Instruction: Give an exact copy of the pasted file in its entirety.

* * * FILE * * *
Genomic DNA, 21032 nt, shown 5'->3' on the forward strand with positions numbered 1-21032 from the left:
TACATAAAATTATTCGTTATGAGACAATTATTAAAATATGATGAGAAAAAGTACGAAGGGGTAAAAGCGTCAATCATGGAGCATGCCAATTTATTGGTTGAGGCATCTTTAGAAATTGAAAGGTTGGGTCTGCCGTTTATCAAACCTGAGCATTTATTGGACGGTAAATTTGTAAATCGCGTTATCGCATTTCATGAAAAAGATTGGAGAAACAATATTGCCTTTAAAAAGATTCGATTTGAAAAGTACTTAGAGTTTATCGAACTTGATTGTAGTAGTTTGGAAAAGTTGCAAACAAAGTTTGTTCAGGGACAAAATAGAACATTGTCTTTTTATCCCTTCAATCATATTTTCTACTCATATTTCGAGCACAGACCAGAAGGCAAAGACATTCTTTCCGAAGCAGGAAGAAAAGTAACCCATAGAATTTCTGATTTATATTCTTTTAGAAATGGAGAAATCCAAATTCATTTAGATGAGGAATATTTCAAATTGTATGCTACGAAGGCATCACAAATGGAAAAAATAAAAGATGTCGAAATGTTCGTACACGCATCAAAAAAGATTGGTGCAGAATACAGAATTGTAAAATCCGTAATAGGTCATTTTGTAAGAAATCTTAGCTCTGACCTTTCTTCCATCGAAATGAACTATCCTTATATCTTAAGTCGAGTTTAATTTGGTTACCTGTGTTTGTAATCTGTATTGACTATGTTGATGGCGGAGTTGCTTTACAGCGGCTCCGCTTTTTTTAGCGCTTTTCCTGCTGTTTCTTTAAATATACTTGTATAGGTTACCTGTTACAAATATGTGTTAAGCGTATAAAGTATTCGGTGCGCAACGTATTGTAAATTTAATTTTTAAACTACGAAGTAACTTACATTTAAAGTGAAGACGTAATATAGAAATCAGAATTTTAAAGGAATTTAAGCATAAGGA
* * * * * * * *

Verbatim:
Genomic DNA, 21032 nt, shown 5'->3' on the forward strand with positions numbered 1-21032 from the left:
TACATAAAATTATTCGTTATGAGACAATTATTAAAATATGATGAGAAAAAGTACGAAGGGGTAAAAGCGTCAATCATGGAGCATGCCAATTTATTGGTTGAGGCATCTTTAGAAATTGAAAGGTTGGGTCTGCCGTTTATCAAACCTGAGCATTTATTGGACGGTAAATTTGTAAATCGCGTTATCGCATTTCATGAAAAAGATTGGAGAAACAATATTGCCTTTAAAAAGATTCGATTTGAAAAGTACTTAGAGTTTATCGAACTTGATTGTAGTAGTTTGGAAAAGTTGCAAACAAAGTTTGTTCAGGGACAAAATAGAACATTGTCTTTTTATCCCTTCAATCATATTTTCTACTCATATTTCGAGCACAGACCAGAAGGCAAAGACATTCTTTCCGAAGCAGGAAGAAAAGTAACCCATAGAATTTCTGATTTATATTCTTTTAGAAATGGAGAAATCCAAATTCATTTAGATGAGGAATATTTCAAATTGTATGCTACGAAGGCATCACAAATGGAAAAAATAAAAGATGTCGAAATGTTCGTACACGCATCAAAAAAGATTGGTGCAGAATACAGAATTGTAAAATCCGTAATAGGTCATTTTGTAAGAAATCTTAGCTCTGACCTTTCTTCCATCGAAATGAACTATCCTTATATCTTAAGTCGAGTTTAATTTGGTTACCTGTGTTTGTAATCTGTATTGACTATGTTGATGGCGGAGTTGCTTTACAGCGGCTCCGCTTTTTTTAGCGCTTTTCCTGCTGTTTCTTTAAATATACTTGTATAGGTTACCTGTTACAAATATGTGTTAAGCGTATAAAGTATTCGGTGCGCAACGTATTGTAAATTTAATTTTTAAACTACGAAGTAACTTACATTTAAAGTGAAGACGTAATATAGAAATCAGAATTTTAAAGGAATTTAAGCATAAGGA